Are you an SME that wants to engage in a third-party contract but unsure of what it takes to do it well? Apollo Muyanja Mbazzira from Private Sector Foundation Uganda (PSFU) answers key questions to help you get started 

Third-party contracts (also referred to as implementing partner contracts) are agreements wherein a third business supports a contract between two distinct businesses by providing goods or services that support a common goal. These contracts are critical for the profitability of many businesses and key to the Ugandan economy. Small- and medium-enterprises (SMEs) often build their businesses around serving as third-party suppliers, playing a critical and integral role in supply chains by contributing the goods and services that support lead firms’ operations.  

For instance, independent SMEs may provide contracting services to a larger manufacturing firm. Lead firms – the larger companies at the top of the supply chain – typically need these SMEs to build their supply chains or ensure that they maintain market leadership. But along with important benefits both for lead firms and implementing partners, engaging in third-party contracts comes with unique risks. Fortunately, those risks can be managed by best practices around third-party compliance.  

The COVID-19 Business Info Hub sat down with Apollo Muyanja Mbazzira, a project director with Private Sector Foundation Uganda (PSFU) to understand more about the topic. PSFU recently partnered with Mastercard Foundation to design and implement the Lead Firm Structure for Youth Employment in Uganda program. Operating as an implementing partner for Mastercard Foundation has given PSFU first-hand expertise on the importance and benefits of third-party compliance. 

What is third-party compliance? 

Before diving into the ins and outs of third-party compliance, Apollo defines what it means – essentially, it means that the parties in a supply contract adhere to the rules of that contract and are held liable in the case that they do not.  

As a key first step, SMEs engaged by lead firms in an implementing partner contract typically need to be business compliant – registered with a TIN and up to date with all tax obligations. This ensures that the businesses involved in the implementing partner contract are all governed by rules and regulations that apply to the sector they are operating in and can be held legally liable in the case that they do not fulfill a particular obligation.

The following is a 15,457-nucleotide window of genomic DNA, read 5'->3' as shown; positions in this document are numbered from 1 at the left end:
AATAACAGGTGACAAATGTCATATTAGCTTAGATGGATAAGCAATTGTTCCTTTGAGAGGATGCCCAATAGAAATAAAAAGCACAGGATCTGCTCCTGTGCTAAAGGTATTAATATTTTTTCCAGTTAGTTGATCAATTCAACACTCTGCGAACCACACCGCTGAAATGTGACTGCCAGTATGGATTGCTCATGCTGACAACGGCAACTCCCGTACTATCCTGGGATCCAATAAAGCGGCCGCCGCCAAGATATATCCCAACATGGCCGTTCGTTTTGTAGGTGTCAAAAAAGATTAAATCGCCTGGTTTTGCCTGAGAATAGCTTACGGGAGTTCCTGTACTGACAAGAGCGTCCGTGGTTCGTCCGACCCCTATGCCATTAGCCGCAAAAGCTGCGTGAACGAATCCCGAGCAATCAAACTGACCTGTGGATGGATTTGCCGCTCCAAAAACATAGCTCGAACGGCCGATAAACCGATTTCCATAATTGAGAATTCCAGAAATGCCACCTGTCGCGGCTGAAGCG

What are the risks around engaging in third-party contracts? 

Contract inflexibility is a major risk that comes with third-party contracts. With more parties involved than in a simpler two-party contract, delays in deliverables or changes to activities may be more likely and have broader effects. If the contract is not structured in such a way as to allow for some contingency or for a method of modifying activities based on challenges or changes that come up, these delays or changes can cause issues with the ability of some parties to meet obligations or receive payments.  

Apollo also explains that some contract structures employed in Uganda have been borrowed from Western contexts. These contracts are modeled on a business structure and relationship that does not consider the nuances of Uganda’s business environment. This creates a risk to SMEs who may enter a contract that disadvantages them in their relationship as an implementing party. A typical example is that large manufacturers in Uganda are surrounded by companies that may prefer to acquire goods and services from informal service providers, which are considered much cheaper in comparison with formally run businesses. A third party contract written in Western contexts may restrict hiring to only formal service providers – and therefore put the contractor at risk of breach of contract for hiring informally. It is important to look for these kinds of nuances when reviewing a contract and ensure that the terms match.  

Are there best practices that help to mitigate those risks? 

The main tool that businesses have in mitigating the risks that come along with implementing third-party contracts is to ensure that obligations are spelled out clearly in the contract itself. In particular, businesses should pay attention to the following:  

  • Terms of reference – Are the obligations and activities required by all parties spelled out clearly? Is it obvious which party is responsible for what? 
  • Payment structure – Are the deliverables due to trigger payments from one party to another clear? Is there a timeline in place for invoice due dates and payment turnaround times? 
  • Timeline – Are there deadlines for obligations and activities in place? Is there a contingency plan or method for managing delays? 
  • Arbitration methods – While no business wants to think about what might happen if they or a partner business violates the terms of an implementing partner contract, it is sometimes unavoidable. In this case, is it clear what the method of arbitration will be?  

Ensuring these basic aspects of an implementing partner contract are in order safeguards businesses from major risks while allowing them to grow their business and network. Businesses are encouraged to engage their third-party counterparts to ensure their partnerships are mutually fair and beneficial.